25 Feb 2015 | From Film of Thailand
The Thai greeting referred to as the wai consists of a slight bow, with the palms pressed together in a prayer-like fashion. The higher the hands are held in relation to the face and the lower the bow, the more respect or reverence the giver of the wai is showing. The wai is traditionally observed upon entering formally a house. After the visit is over, the visitor asks for permission to leave and repeats the salutation made upon entering. The wai is also common as a way to express gratitude or to apologise.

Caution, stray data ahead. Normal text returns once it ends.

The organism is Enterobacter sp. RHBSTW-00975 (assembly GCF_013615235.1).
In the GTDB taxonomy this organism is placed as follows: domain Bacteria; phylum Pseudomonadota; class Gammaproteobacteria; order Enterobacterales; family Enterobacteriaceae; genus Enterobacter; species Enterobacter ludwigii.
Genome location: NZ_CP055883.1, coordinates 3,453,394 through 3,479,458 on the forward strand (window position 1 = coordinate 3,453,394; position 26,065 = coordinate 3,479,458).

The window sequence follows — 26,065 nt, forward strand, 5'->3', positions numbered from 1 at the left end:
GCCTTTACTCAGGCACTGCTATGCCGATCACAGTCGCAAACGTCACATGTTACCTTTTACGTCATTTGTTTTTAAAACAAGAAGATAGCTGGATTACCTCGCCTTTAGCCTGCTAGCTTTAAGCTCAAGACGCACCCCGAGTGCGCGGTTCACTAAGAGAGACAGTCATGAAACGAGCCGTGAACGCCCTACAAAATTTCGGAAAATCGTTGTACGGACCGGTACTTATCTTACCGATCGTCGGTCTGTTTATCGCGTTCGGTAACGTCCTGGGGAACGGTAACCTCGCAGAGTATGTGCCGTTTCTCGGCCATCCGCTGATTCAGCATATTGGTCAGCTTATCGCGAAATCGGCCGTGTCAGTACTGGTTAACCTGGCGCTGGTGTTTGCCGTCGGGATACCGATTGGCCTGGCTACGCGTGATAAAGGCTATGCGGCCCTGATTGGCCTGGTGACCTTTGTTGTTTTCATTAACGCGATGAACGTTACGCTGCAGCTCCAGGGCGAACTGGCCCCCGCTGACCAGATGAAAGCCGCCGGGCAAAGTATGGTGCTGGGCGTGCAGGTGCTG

The word often spoken with the wai as a greeting or farewell is sawatdi (sometimes romanized as sawasdee or sawatdee). The word sawatdi is usually followed by kha when spoken by a female and by khrap when spoken by a male person. Waiing remains to this day an extremely important part of social behavior among Thais, who are very sensitive to their self-perceived standing in society. Foreign tourists and other visitors unaccustomed to the intricacies of Thai language and culture should not wai someone younger than them except in return for their wai. However, one should always return a wai that is offered as a sign of respect. Corporate wais, such as those performed by convenience store cashiers, can generally be 'returned' with a smile or a nod.